This is a legacy provincial website of the ATA. Visit our new website here.

ATA president applauds school fee reduction

March 13, 2017 Cory Hare, ATA News Managing Editor

The province’s move to reduce school fees is a positive step toward equity and accessibility, says Alberta Teachers’ Association president Mark Ramsankar.

The NDP government opened the spring legislature session on March 2 by introducing Bill 1: An Act to Reduce School Fees. The bill aims to eliminate school fees for instructional supplies or materials or for eligible students taking the bus to their designated schools. These two fees cost Alberta families more than $50 million each year and account for approximately 25 per cent of the total fees charged to parents.

The government says the costs will be covered by finding efficiencies through staff attrition and the elimination of outdated or duplicate programs within Alberta Education. Further details are expected in the upcoming provincial budget, which is slated to be released March 16.

“You will see more detail in the upcoming budget, but we intend to fully cover the cost to school boards,” said Lindsay Harvey, press secretary for Education Minister David Eggen in an email to the ATA News.

Ramsankar said he’d be concerned if the elimination of fees were to place greater financial pressure on classrooms.

“I’ll be keeping an eye on the budget to see exactly how these funds will be allocated,” he said.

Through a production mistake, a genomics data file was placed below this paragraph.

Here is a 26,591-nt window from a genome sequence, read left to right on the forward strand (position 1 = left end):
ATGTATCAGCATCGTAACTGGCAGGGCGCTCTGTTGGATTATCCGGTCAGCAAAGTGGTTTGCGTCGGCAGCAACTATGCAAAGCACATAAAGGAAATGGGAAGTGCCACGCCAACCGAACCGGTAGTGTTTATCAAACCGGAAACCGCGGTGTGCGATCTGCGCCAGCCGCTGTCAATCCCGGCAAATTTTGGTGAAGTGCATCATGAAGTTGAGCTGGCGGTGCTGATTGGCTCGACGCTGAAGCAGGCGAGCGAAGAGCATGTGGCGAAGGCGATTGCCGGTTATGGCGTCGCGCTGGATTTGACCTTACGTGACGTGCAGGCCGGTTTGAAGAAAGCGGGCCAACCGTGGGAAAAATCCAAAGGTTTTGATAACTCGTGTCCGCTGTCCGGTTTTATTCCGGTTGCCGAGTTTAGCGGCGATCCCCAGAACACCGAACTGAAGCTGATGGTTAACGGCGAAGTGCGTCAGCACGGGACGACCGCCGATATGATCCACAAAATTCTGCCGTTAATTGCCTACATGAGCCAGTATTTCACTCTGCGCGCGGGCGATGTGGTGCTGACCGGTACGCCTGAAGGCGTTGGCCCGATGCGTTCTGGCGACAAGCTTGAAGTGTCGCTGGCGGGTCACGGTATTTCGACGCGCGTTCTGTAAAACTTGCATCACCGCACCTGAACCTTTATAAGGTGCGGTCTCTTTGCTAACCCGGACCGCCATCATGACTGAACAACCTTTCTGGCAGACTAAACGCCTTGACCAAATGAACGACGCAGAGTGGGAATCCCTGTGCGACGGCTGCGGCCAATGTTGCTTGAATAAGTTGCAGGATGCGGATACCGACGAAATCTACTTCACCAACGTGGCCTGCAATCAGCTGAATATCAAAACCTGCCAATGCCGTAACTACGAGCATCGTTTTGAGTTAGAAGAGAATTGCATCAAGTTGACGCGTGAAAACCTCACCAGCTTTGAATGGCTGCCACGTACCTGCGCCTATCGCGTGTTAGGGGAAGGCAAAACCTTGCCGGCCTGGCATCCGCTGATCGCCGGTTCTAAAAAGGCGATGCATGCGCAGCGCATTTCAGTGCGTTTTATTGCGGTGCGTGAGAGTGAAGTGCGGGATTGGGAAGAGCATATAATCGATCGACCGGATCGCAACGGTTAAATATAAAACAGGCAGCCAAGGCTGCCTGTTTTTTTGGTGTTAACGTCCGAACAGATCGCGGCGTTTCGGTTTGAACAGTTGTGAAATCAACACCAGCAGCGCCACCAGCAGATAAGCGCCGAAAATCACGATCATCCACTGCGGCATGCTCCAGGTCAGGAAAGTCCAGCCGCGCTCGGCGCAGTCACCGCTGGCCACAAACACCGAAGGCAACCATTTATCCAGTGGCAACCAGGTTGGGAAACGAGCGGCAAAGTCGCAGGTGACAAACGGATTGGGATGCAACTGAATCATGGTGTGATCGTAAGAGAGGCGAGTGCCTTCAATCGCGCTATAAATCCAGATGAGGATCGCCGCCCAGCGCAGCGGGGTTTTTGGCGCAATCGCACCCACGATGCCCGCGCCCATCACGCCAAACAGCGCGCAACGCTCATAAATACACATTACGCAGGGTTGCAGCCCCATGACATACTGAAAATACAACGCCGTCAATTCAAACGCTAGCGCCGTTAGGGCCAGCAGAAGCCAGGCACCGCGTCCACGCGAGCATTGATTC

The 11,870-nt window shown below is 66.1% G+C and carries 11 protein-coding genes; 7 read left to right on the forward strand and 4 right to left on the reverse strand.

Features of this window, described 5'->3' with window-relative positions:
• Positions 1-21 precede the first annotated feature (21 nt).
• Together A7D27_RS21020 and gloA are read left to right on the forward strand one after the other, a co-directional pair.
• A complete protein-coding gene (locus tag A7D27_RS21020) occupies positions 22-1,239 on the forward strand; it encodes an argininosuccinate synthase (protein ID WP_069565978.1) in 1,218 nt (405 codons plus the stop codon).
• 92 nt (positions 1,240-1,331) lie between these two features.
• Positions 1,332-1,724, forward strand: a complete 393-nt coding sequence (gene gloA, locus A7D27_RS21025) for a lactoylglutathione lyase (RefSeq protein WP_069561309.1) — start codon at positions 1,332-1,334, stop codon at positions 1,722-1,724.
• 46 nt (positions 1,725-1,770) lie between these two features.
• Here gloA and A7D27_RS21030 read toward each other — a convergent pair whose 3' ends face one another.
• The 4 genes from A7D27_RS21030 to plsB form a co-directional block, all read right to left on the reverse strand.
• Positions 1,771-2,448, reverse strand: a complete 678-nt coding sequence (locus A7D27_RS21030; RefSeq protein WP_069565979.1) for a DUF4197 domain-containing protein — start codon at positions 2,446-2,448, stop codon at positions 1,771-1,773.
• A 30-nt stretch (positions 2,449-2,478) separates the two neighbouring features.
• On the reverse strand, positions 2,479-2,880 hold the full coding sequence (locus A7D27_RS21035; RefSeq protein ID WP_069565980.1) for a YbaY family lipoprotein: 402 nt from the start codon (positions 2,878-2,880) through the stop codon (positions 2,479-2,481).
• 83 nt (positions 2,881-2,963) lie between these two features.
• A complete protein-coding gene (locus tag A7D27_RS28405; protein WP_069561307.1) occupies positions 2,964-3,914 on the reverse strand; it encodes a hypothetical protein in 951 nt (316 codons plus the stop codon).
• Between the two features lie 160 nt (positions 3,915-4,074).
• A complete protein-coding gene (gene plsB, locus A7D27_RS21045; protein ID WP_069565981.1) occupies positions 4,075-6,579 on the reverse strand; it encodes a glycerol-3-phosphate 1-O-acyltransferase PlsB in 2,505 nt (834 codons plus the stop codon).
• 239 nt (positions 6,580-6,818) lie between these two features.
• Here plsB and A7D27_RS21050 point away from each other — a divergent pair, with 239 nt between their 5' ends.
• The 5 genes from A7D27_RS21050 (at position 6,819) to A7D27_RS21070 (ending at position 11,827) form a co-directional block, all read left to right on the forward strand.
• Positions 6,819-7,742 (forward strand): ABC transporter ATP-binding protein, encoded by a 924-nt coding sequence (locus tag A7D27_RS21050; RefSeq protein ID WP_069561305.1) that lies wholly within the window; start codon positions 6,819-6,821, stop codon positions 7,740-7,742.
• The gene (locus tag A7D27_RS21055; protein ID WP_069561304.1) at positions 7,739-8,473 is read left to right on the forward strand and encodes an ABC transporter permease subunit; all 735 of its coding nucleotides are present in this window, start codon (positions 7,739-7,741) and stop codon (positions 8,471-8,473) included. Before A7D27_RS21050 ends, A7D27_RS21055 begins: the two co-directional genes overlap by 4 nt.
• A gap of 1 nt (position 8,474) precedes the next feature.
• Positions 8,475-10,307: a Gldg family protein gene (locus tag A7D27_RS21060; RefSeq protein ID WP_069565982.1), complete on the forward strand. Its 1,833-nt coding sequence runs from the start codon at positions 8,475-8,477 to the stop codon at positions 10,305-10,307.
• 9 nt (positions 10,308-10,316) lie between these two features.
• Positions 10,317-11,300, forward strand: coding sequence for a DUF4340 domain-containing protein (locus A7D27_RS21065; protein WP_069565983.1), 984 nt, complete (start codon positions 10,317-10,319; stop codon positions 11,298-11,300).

In 1995, the Association adopted three separate policies urging the government to 1) provide sufficient funding to eliminate the need for student fees, 2) prohibit schools and school boards from using student fees to fund curricular programs and 3) require school authorities receiving public funds to be transparent about their collection and use of school fees.

Ramsankar said those policies are still in place and are still relevant today.

“Public education needs to be adequately funded so that school fees and fundraising are not necessary,” he said. “Teachers believe that the government should prohibit school boards from using fees to fund curricular programs.”

“Public education needs to be adequately funded so that school fees and fundraising are not necessary.”

– Mark Ramsankar, ATA  president 


If proclaimed, Bill 1 will result in amendments to the School Act, as well as the creation of a new school fees regulation before the start of the 2017/18 school year. The government says it will engage in further consultation with parents and school boards before creating regulations, which will set a clear definition for instructional supplies or materials.

“Two years ago, our government ran on a platform commitment to reduce the burden of school fees on Alberta families. The introduction of Bill 1 follows through on that commitment,” said Premier Rachel Notley in a news release.

“Our government believes in a publicly funded education system, and school fees should not be a barrier to kids getting a good start in life, no matter their circumstances,” said Education Minister David Eggen.

Also In This Issue